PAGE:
Ultra-high-speed optical communications link sets new power efficiency record

March 12th, 2013 in Physics / Optics & Photonics
This shows optical link test chips, including transmitter circuits, laser diodes, photo diode, and receiver circuits. Credit: Image courtesy IBM


This shows optical link test chips, including transmitter circuits, laser diodes, photo diode, and receiver circuits. Credit: Image courtesy IBM

Ultrafast supercomputers that operate at speeds 100 times faster than current systems are now one step closer to reality. A team of IBM researchers working on a U.S. Defense Advanced Research Projects Agency (DARPA)-funded program have found a way to transmit massive amounts of data with unprecedentedly low power consumption.

The team will describe their prototype optical link, which shatters the previous record by half at the Conference and Exposition/National Fiber Optic Engineers Conference (OFC/NFOEC) in Anaheim, Calif. March 17-21.

Scientists predict that the supercomputers of the future—so-called "exascale computers"—will enable them to model the global climate, run molecular-level simulations of entire cells, design nanostructures, and more. "We envision machines reaching the exascale mark around 2020, but a great deal of research must be done to make this possible," says Jonathan E. Proesel, a research staff member at the IBM T. J. in Yorktown Heights, N.Y. To reach that mark, researchers must develop a way to quickly move massive amounts of data within the supercomputer while keeping consumption in check.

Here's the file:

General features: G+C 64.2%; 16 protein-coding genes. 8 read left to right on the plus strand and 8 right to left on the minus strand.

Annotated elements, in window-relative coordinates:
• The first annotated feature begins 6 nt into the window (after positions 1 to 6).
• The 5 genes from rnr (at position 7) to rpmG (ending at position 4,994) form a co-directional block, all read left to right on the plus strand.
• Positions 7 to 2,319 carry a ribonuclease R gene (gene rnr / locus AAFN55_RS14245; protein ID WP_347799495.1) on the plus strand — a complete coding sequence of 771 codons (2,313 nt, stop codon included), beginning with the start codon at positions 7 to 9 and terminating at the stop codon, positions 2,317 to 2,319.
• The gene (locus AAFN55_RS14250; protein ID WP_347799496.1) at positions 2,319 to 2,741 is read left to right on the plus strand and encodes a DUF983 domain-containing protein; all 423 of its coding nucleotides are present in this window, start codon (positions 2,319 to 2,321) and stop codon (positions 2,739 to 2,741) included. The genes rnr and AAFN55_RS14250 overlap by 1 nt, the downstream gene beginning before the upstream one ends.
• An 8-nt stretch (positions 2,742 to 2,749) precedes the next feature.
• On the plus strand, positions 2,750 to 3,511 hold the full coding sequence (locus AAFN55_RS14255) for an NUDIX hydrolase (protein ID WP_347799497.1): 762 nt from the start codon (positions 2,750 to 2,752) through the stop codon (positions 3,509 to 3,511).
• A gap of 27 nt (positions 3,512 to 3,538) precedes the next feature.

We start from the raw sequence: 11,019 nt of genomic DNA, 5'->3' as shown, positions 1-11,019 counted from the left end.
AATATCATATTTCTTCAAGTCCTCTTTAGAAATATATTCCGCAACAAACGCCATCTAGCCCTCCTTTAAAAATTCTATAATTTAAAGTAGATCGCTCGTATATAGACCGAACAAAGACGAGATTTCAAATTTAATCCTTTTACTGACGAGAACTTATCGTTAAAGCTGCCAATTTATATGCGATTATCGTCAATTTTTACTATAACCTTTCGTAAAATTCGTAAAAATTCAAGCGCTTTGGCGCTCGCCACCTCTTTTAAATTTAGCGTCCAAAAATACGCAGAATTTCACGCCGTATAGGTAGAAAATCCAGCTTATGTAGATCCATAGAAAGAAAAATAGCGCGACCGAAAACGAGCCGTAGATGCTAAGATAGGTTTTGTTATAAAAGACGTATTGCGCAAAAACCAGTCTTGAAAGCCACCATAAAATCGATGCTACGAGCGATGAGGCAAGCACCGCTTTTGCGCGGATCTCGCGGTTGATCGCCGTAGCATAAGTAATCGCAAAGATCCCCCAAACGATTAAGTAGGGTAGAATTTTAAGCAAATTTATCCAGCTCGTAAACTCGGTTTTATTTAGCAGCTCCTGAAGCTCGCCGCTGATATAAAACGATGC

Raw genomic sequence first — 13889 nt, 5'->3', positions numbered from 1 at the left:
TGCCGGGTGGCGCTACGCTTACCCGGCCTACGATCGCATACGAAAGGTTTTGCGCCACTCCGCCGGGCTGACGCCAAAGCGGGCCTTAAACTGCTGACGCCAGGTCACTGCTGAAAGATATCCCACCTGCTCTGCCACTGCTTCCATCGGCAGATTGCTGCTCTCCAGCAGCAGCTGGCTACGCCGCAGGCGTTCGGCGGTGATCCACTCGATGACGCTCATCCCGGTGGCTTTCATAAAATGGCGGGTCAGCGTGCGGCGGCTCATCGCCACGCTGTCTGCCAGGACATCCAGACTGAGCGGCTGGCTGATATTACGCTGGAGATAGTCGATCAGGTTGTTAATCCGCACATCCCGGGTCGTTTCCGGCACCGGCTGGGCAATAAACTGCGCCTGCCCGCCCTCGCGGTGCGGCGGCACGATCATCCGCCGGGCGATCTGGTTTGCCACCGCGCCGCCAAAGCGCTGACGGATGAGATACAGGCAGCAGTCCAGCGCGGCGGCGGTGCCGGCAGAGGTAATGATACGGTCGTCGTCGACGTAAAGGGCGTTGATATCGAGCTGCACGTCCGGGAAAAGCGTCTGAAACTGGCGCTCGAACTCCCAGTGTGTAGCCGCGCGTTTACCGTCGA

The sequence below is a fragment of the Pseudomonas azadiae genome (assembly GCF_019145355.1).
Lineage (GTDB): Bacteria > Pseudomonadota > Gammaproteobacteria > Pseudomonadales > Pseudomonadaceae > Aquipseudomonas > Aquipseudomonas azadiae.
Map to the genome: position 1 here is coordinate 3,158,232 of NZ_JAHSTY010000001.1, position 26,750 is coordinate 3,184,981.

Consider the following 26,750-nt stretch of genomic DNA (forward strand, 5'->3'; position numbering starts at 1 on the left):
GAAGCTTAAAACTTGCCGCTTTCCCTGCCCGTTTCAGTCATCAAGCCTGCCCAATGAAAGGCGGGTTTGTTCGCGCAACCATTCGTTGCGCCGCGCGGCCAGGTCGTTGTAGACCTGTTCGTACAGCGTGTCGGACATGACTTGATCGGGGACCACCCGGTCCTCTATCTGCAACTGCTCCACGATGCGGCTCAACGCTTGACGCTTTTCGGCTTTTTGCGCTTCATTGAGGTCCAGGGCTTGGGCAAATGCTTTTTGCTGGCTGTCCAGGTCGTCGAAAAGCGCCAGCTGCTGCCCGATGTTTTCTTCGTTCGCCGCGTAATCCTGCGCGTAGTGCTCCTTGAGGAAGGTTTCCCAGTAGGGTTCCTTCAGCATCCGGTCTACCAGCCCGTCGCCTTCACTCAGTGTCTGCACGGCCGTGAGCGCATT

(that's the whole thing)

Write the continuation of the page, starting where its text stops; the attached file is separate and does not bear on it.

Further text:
By combining innovative circuits in IBM's 32-nanometer silicon-on-insulator complementary metal-oxide-semiconductor (SOI CMOS) technology with advanced vertical cavity surface emitting lasers (VCSELs) and photodetectors fabricated by Sumitomo Electric Device Innovations USA (formerly Emcore), Proesel and his colleagues created a power-efficient optical communication link operating at 25 gigabits per second using just 24 milliwatts of total wall-plug power, or 1 pJ/bit. "Compared to our previous work, we have increased the speed by 66 percent while cutting the power in half," Proesel says. "We're continuing the push for lower power and higher speed in optical communications. There will always be demand to move more data with less energy, and that's what we're working toward."

More information: Proesel's presentation at OFC/NFOEC, titled, "35-Gb/s VCSEL-Based Optical Link using 32-nm SOI CMOS Circuits" will take place Monday, March 18 at 2 p.m. in the Anaheim Convention Center.

Provided by Optical Society of America

"Ultra-high-speed optical communications link sets new power efficiency record." March 12th, 2013. http://phys.org/news/2013-03-ultra-high-speed-optical-link-power-efficiency.html